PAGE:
Cubs' Hoffpauir headed for Japan
First base becomes even thinner on Chicago's depth chart
ORLANDO -- The Cubs' top priority this offseason is to acquire a first baseman, but Jim Hendry will leave the General Managers Meetings on Thursday with a big vacancy there on his depth chart now that Micah Hoffpauir is headed to Japan.
An official announcement was expected Friday, but sources said Wednesday that Hoffpauir, 30, has agreed to a one-year deal with the Nippon Ham Fighters. In 162 games with the Cubs over three seasons, Hoffpauir batted .251, including a .342 average in 33 games in 2008. A 13th-round Draft pick by the Cubs in 2002, he has a career .287 average in nine Minor League seasons.
Hoffpauir can hope he has the same success in Japan that former Cubs outfielder Matt Murton did this past season with the Hanshin Tigers, when he set a single-season record for hits.
If the regular season began today, Tyler Colvin would most likely be the Cubs' first baseman, and he hasn't played there since doing so part-time in his college career at Clemson.
There is a large market of free agents available, including Carlos Pena, Lyle Overbay, Adam LaRoche and Adam Dunn, and Hendry said he has started general discussions with agents as well as other teams regarding possible trades.
"I didn't assume coming here that I would be coming out of [the Meetings] with a free agent [signed]," Hendry said. "I'm just trying to set the tone for the next couple months."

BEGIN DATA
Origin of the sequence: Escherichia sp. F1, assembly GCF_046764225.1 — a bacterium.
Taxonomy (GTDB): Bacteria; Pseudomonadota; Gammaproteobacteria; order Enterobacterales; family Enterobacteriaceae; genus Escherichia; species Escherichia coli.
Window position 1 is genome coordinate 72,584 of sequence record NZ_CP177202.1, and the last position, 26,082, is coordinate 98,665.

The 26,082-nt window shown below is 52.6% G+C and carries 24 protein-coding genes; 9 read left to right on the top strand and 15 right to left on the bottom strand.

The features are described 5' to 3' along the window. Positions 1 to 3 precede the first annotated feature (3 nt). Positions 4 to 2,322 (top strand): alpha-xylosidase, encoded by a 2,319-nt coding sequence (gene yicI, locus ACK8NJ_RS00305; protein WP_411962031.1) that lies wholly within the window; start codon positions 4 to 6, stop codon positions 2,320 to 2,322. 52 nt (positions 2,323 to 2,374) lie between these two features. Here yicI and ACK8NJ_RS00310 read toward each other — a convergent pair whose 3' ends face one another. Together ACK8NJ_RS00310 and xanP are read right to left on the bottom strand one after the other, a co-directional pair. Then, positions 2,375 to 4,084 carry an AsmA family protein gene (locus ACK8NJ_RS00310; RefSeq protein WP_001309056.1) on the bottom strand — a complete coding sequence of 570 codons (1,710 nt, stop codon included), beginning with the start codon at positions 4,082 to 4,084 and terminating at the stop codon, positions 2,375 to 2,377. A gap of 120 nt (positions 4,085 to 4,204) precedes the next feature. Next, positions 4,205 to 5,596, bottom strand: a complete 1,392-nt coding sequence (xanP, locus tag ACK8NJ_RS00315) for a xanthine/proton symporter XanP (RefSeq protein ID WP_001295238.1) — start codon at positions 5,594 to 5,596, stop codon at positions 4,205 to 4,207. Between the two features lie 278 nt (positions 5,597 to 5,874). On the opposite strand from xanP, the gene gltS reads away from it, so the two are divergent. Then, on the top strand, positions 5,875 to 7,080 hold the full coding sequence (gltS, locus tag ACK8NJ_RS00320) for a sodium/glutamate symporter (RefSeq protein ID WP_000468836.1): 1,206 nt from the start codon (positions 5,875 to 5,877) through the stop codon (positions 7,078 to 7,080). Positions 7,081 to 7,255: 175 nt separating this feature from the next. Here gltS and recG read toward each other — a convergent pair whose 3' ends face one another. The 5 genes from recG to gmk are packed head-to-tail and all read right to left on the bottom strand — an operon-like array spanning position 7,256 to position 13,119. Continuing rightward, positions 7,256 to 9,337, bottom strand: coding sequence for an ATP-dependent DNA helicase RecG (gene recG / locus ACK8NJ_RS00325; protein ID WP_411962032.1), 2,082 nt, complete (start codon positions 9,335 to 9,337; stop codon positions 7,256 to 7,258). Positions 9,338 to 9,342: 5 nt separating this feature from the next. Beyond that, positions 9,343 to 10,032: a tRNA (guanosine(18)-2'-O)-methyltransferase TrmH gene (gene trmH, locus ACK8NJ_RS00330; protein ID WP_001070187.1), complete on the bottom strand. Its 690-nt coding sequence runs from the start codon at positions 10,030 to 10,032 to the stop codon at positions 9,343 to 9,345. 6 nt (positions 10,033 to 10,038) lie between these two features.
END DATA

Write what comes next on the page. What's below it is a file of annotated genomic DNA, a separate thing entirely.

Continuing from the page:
He did take advantage of the gathering at the Waldorf-Astoria to talk to some clubs that he had not touched base with since the season ended. General managers and agents will meet again Dec. 6 for baseball's annual Winter Meetings, also to be held in Orlando.
There was some action at the GM Meetings. Hendry said he wasn't surprised to see reliever Joaquin Benoit signed so quickly. The right-hander agreed to a three-year deal with the Tigers for $16.5 million on Wednesday.
"Always in November, you'll get people ready to pounce on relievers," Hendry said. "I did it way back with Mike Remlinger and with Scott Eyre and Bob Howry. Those were all done early. You see it every year, and those guys get good deals."
The Cubs will be patient. Their payroll will not be as high as it was in 2010, when they led the National League at $144 million. That means Hendry needs to be creative. Last year, he dealt Milton Bradley to the Mariners for Carlos Silva and cash, and the Cubs were able to sign Marlon Byrd to a three-year deal and add free agent Xavier Nady.
"Things can change, economics can change," Hendry said. "Except for the couple years we spent a lot of money [in 2007-08], we've always thought, 'Maybe this is what we're going to work with,' and over the winter, we did add on, on top of that. If there are people who fit the areas we need to address, for the most part, we'll try to keep a lot of the possibilities alive. You always hear 'so and so' might not get traded. You never know."
The Cubs do have to finalize the 40-man roster by Friday, and they were expected to add Minor Leaguers Chris Archer and Brandon Guyer to protect them from the Rule 5 Draft. They're part of a wave of young talent emerging in the organization.
"We have a good nucleus of young guys and need to fill in the cracks a little bit," Hendry said. "We're on the right track of producing within the system."
There just isn't a first baseman in the group.
Carrie Muskat is a reporter for MLB.com. She writes a blog, Muskat Ramblings, and you can follow her on Twitter @CarrieMuskat This story was not subject to the approval of Major League Baseball or its clubs.